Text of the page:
Congregation: We wait as people who yearn for the perfect peace that bears the Kingdom of God fruit of community, equity, and flourishing for all people.

We light this candle as a symbol of God’s perfect peace. May this be a beacon calling us to repent and to live the Good News of Jesus Christ, as we wait and work for the day when all people can gather to worship and glorify God together. Amen.

Be the Light

Light isn’t what you see; it is the very element by which you see everything else. When you walk into a dark room and flip on the switch, you don’t really see the light as much as you see the coffee table let that’ll  kill your toe or the edge of the wall that will take out half your face. The light allows you to see reality, to see what’s really happening.

For us to respond to God’s call that we be the light of the world would, therefore, mean that we dispense light upon the people and things around us. We are not to be praised for being visible light; rather, we are to bring praise to those people and things upon whom and which we shine.

The light isn’t the glory; it’s the brilliance of the person or object seen due to the light.

Don’t be the critic. Be the light.

Don’t be the Scrooge. Be the light.

Don’t be the Bible-banging, Scripture-quoting Pharisee. Be the light.

Don’t be the accuser. Be the light.

Don’t be the naysayer. Be the light.

Life and light is always about how good we can make others appear. And feel. So, we have a lot of good work to do.

Be the light.

Peace,

Allan

Hope at Advent

This Sunday, December  3, marks the beginning of the four week Advent season, the time of year when Christians prepare for the coming of our Lord. Starting this Sunday, the Church remembers the coming of the Messiah in a flesh-and-blood human, born in a manger in Bethlehem. And, at the same time, we wait for his second coming, his second appearing, when Christ truly reigns over all creation and the Kingdom of God has come in all its eternal glory.

Each Tuesday during Advent, I’ll post here the liturgy we’re using at the GCR Church that coming Sunday. Please feel free to use these readings and passages during your own time in Word and Prayer during this season or at your own church as you light the candles that symbolize our waiting and watching and working for God’s will to be done on earth as it is in heaven.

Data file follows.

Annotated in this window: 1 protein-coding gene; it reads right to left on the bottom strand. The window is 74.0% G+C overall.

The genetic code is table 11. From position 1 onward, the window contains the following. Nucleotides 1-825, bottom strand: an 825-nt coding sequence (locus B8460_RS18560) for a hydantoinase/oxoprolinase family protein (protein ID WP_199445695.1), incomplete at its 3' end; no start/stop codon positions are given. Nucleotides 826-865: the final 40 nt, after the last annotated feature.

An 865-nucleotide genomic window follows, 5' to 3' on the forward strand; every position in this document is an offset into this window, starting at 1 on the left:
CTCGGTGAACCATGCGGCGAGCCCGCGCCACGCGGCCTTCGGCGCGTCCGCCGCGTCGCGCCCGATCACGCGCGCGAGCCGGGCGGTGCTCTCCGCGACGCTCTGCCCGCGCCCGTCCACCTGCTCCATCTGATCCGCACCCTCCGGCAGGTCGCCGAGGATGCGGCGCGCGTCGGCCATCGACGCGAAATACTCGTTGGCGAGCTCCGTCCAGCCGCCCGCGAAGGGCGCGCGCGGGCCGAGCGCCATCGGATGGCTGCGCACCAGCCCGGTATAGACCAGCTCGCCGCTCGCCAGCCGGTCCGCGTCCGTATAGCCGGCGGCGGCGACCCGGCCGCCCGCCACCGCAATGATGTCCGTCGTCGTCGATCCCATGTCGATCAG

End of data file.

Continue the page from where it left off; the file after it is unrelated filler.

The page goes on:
This first liturgy is for the lighting of the candle that represents “Hope.”

When God’s people were in the days of exile and uncertainty, his chosen prophet cried out from Isaiah 64:

“Oh, that you would rend the heavens and come down,
that the mountains would tremble before you!
As when fire sets twigs ablaze and causes water to boil,
come down to make your name known to your enemies
and cause the nations to quake before you!
For when you did awesome things that we did not expect,
you came down, and the mountains trembled before you.
Since ancient times no one has heard, no ear has perceived,
no eye has seen any God besides you,
who acts on behalf of those who wait for him.
~ Isaiah 64:1-4

In the middle of our own encounters with uncertainty and upheaval, and our own longing for deliverance, our Lord Jesus calls to us from Mark 13:

“No one knows about that day or hour, not even the angels in heaven, nor the Son, but only the Father. Be on guard! Be alert! You do not know when that time will come… Therefore, keep watch because you do not know when the owner of the house will come back — whether in the evening, or at midnight, or when the rooster crows, or at dawn. If he comes suddenly, do not let him find you sleeping. What I say to you, I say to everyone: ‘Watch!'”
~Mark 13:32-37

Congregation: We wait as people surprised again and again by our God who shakes us out of our complacency and wakes us up to the gracious work of his Kingdom all around us.

We light this candle as a sign of our all-surpassing hope. May we stay awake to God’s activity in the world as we wait in expectation that even now God is with us, working to restore us to fullness of life with him and with one another.

Amen.